Kufterin V.V., Vorobyeva S.L.

Traumatic injuries on the crania from the Novo-Sasykul cemetery

This study is focused on the cranial sample from the Novo-Sasykul cemetery of the Pyany Bor Culture in the Lower Kama region (Bakaly District, Republic of Bashkortostan). The Novo-Sasykul cemetery is dated to the 1st–2nd c. AD, and it is fully excavated. The frequency of traumatic injuries has been analyzed in a sample consisting of 94 skulls of adult individuals (47 males, 47 females) stored in the Bashkortostan National Museum (Ufa). Injuries have been examined according to recommendations and methods used in the forensic medicine and paleopathology. The distribution of traumas was studied depending on sex and the side of the skull (left / right or frontal / dorsal). The intergroup variability of the ratios of combat traumas was studied with the involvement of a number of the Early Iron Age samples. The differences in frequencies were analyzed using the chi-squared test and two-tailed Fisher's exact test. It has been noted that the analysed sample is characterized by the high level of fatal combat injuries. In total, 16 injuries were recorded on 12 skulls (21.3 % in males, 4.3 % in females). A significantly larger number of traumas are localized on the left side of the skull, which may indicate a predominant strike direction from right to left. The identified traumatic injuries are grouped into five types. With the exception of one case of injury by a trilobate bone arrowhead, all injuries are qualified as blade weapon traumas. All traumas are perimortal, without any traces of healing. Against a comparative background, the studied sample is characterized by the high level of combat traumas, similar to those of the Late Sarmatian population from Esaulovskiy Aksai, the Hun from Ulangom, and the Bulan-Koba Culture sample from the Stepushka cemetery. However, archaeologically identified low level of armament of the Novo-Sasykul cemetery population, as well as the short period of the cemetery functioning, testify against the regular involvement of the analyzed group in armed conflicts. The high frequency of combat cranial traumas in this group, considering its low militarization, represented mainly by iron and bone arrowheads with a small amount of melee weapons, suggests that the Pyany Bor groups were more likely to be subjected to armed raids, acting more often as victims. Taking into account the planigraphy of the burials from which the injured skulls originate, it has been concluded that this part of the studied group died as a result of a possibly single armed conflict.

Key words: Early Iron Age, Pyany Bor Ñulture, Lower Kama region, paleopathology, traumas.


Veselovskaya E.V., Galeev R.M.

Anthropological reconstruction of the physical appearance of the «king» and «queen» from the early Scythian burial and memorial complex of Arzhan-2

Arzhan-2, the archaeological site of world significance, a national treasure of peoples of Tuva and Russia, located in the «Valley of Kings» (Piy-Khemsk District, Tyva Republic), was investigated in 20012004 by the Central Asian Archaeological Expedition of the State Hermitage Museum headed by K.V. Chugunov. The sites has been dated to the 7th c. BC and attributed to the Scythian-Siberian cultural community. When exploring the «royal» burial of the early Scythian site of Arzhan-2, the scientists faced the questions of the origin of the buried, periodization and chronology of the monument, its archaeological-cultural attribution, the autochthonous nature of the population that left it, and its relationship with other Eurasian early nomadic cultures. The present study is addressing the most important issue of the appearance of the buried people and characteristics of their anthropological type. The material for the study was comprised of male and female skulls from burial 5 of Arzhan-2 mound. The article describes in detail the process of reconstruction of the physical appearance of the deceased and provides examples of calculating ante mortem parameters based on craniometric measurements. The complex stages of preliminary work related to the restoration of skulls and manufacturing of their exact copies are highlighted. The results of the physical appearance reconstruction are presented in the form of visual museum objects sculptural portraits. The scientific reconstruction of the ante mortem appearance on skulls of the «king» and «queen» was carried out in the Laboratory of Anthropological Reconstruction of the Institute of Ethnology and Anthropology of the Russian Academy of Sciences by anthropologists Drs E.V. Veselovskaya and R.M. Galeev. In anthropological terms, the buried show a peculiar mosaic of Caucasoid and Mongoloid features. They are characterized by brachycephaly and dome-shaped head, with notably developed rugosity of the supercilium in the man and its absence in the woman. For the man, an average width of the face and a narrow forehead of medium height are noted. The woman has broad face and forehead, the height of the forehead is average. Both portraits are characterized by prominent position of eyeballs and large eyes. Man’s nose is short, prominent, with convex dorsum. Woman’s nose has a wavy dorsum, and is slightly prominent. On the male portrait, the cheekbones are moderate, on the female one high and prominent. Faces of the «royal» persons are flattened in the upper part, with a certain degree of alveolar prognathism. The lower jaw of the man is medium in size, narrow in the corners. For the woman, some gracility of the lower jaw can be noted.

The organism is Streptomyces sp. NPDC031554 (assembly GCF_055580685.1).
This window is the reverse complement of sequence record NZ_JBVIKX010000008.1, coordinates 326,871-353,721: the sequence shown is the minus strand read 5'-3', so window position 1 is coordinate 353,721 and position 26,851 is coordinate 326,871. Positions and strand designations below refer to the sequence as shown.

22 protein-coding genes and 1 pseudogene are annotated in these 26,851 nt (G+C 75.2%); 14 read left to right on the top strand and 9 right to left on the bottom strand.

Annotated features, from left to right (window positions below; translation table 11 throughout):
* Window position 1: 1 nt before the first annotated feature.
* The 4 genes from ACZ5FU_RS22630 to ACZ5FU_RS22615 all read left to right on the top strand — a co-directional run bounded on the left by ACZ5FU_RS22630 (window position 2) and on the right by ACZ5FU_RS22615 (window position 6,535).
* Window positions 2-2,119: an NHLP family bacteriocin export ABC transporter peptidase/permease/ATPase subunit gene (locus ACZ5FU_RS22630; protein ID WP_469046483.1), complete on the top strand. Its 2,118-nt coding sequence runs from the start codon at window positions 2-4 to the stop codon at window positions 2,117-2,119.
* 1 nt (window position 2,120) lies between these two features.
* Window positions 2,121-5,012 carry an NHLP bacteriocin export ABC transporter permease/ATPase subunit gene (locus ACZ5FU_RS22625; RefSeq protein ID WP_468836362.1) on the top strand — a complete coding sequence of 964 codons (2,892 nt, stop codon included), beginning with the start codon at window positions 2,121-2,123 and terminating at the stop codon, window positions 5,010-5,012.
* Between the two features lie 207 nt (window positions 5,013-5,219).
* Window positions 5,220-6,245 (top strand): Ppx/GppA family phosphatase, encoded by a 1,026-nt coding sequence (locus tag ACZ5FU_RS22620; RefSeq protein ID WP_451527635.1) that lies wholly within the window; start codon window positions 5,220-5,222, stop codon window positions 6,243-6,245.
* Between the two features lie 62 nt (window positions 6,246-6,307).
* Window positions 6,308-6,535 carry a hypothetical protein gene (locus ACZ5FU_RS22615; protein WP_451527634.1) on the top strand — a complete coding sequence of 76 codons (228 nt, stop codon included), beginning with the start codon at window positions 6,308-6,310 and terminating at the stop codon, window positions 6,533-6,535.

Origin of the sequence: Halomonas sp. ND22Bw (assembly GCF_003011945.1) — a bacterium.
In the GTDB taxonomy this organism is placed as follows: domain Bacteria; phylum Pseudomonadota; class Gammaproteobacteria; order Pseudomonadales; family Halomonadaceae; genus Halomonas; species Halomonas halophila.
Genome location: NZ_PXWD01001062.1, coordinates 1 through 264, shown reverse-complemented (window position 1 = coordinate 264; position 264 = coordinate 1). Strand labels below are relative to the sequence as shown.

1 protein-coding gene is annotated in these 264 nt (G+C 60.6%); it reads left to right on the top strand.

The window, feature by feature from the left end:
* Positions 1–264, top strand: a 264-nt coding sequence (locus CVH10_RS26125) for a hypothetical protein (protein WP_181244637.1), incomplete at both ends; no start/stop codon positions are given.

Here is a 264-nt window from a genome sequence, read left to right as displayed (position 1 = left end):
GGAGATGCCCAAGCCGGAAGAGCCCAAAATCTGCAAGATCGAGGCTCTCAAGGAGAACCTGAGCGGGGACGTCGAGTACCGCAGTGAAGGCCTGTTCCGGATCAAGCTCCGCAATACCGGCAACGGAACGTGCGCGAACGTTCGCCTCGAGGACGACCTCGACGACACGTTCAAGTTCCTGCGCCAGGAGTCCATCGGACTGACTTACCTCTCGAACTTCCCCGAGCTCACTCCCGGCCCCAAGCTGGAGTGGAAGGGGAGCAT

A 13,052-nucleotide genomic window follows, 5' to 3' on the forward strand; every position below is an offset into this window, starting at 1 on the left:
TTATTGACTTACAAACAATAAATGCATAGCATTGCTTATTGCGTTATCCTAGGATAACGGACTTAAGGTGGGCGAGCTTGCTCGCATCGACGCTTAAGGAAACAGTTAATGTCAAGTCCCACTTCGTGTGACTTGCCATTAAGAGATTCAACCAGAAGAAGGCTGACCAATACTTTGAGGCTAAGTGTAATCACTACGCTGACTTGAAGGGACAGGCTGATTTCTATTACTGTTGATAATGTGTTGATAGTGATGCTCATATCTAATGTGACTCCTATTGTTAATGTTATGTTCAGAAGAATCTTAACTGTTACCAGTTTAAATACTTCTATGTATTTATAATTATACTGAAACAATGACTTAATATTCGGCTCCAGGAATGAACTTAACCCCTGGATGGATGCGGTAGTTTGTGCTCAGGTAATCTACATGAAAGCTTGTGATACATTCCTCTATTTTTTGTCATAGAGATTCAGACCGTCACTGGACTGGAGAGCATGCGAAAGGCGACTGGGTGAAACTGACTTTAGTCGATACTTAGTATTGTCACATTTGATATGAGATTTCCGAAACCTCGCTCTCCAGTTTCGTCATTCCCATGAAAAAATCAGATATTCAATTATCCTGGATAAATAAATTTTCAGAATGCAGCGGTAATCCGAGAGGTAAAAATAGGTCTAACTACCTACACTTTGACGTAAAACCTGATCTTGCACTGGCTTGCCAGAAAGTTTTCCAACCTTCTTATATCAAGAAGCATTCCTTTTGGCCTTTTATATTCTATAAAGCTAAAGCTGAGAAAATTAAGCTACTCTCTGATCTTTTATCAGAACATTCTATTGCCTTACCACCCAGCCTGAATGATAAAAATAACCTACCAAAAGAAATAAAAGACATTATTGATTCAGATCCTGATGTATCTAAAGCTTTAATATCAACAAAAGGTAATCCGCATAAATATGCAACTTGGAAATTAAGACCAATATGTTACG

Key words: funeral-memorial complex Arzhan-2, anthropological reconstruction of appearance, paleo-anthropology, early Scythians of Tuva, museology.